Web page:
Support for the Water Directorate of the African Union
Title: Supporting the Water Directorate of the African Union Commission (AUC)
Commissioned by: German Federal Ministry for Economic Cooperation and Development (BMZ), European Commission
Country: Africa, transboundary (AU Member States)
Lead executing agency: Water Directorate of the African Union Commission (AUC)
Overall term: 2009 to 2015
In Africa, some 285 million people (28 per cent of the population) still have no access to clean drinking water, and 424 million (41 per cent) are without sanitation facilities. Without access to water and sanitation only very limited progress is possible in the areas of economics, health, gender or environment. Meanwhile, two thirds of the African population live in the catchment areas of 59 international river basins. To meet these people’s needs for water and sanitation, while preventing conflicts and managing the water resources across borders, it is essential to formulate and coordinate strategies at pan-African and regional levels. The AU Commission has called upon the African Ministers’ Council on Water (AMCOW) to develop a strategy for the implementation of the 2008 Sharm El-Sheikh commitments on water and sanitation. GIZ is working to strengthen the capacities of the main partners involved in fulfilling these commitments: the Water Directorate of the African Union Commission (AUC Department of Rural Economy and Agriculture, AUC-DREA) and AMCOW.
AUC-DREA and AMCOW have been strengthened to the extent that they are able to fulfil their mandates under the Sharm el Sheikh commitments. Action plans agreed at pan-African and regional levels are implemented in priority areas with the assistance of key partners. AMCOW leads the African policy dialogue with respect to water and sanitation, and the management of water resources.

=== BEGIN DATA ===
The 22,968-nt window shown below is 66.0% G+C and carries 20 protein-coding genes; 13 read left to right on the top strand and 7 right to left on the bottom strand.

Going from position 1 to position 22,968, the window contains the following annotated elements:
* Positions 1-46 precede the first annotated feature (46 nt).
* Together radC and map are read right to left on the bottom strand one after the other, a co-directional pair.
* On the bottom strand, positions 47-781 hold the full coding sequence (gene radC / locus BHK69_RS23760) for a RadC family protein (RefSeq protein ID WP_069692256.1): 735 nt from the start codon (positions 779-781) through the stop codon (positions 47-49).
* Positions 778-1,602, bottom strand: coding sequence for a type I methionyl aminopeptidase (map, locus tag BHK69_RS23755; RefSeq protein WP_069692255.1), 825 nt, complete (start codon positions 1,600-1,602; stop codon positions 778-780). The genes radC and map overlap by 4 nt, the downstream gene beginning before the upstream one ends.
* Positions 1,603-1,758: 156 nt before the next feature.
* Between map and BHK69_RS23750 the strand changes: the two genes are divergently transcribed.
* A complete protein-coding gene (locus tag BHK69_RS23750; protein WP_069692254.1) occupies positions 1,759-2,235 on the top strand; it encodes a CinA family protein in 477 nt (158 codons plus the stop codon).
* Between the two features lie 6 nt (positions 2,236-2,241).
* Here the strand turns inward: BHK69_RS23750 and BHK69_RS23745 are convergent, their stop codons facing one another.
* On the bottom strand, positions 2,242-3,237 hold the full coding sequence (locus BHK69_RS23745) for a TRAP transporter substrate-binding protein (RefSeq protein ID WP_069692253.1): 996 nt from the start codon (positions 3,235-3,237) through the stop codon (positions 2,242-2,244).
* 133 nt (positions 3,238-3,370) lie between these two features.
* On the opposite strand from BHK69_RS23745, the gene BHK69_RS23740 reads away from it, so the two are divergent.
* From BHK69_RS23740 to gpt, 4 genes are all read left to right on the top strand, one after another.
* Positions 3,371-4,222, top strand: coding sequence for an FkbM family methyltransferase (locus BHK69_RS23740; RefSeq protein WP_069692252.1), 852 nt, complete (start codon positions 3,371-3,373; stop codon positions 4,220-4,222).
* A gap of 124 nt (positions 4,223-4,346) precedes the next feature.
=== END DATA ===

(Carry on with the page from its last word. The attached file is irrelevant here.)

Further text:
With the support of GIZ, AMCOW has successfully managed a process leading to the continent-wide acceptance of an implementation strategy for the Sharm El-Sheikh commitments.
The GIZ project addresses three core areas to improve the approach and the performance of AUC, AMCOW and the regional institutions (the regional economic communities, RECs, and the river and lake basin organisations, R/LBOs):
- Development of an implementation strategy and the related processes
- Improvement of internal organisation and communication between the pan-African and regional levels, institutions and civil society – including the definition of roles and responsibilities
- Provision of advice and support to AUC and AMCOW on the integration of transboundary water resources management at regional and national Levels.
This pan-African project, which enjoys the support of the European Union Commission, addresses all the AU Member States, and it works closely with other German projects in the water sector, at both, regional and national levels.
The project measures are significantly improving the resources available to AUC and AMCOW. The 5th African Water Week fostered networking and exchange between the ca. 1,000 participants from different backgrounds such as research, policymaking, non-governmental and international organisations, and civil society . Together the participants issued the closing Dakar Declaration, with commitments to further improve access to water and sanitation, and the management of Africa’s water resources.
Implementation of the Kigali Action Plan (2015 to 2020) has begun. In ten pilot countries, this attempts to provide access to water for additional five million people, and to sanitation for another five million. In the process of producing the annual Status Reports on Water and Sanitation, 47 of the 54 AU Member States and the relevant regional economic communities have so far begun submitting and discussing their water and sanitation-related data.
Regular meetings now take place involving 15 to 20 actors from the regional economic communities and river and lake basin organisations, in order to agree upon and implement a pan-African action plan on water resources management.
The results of this project will benefit the urban and the rural poor of Africa alike, with a stronger emphasis on women and girls.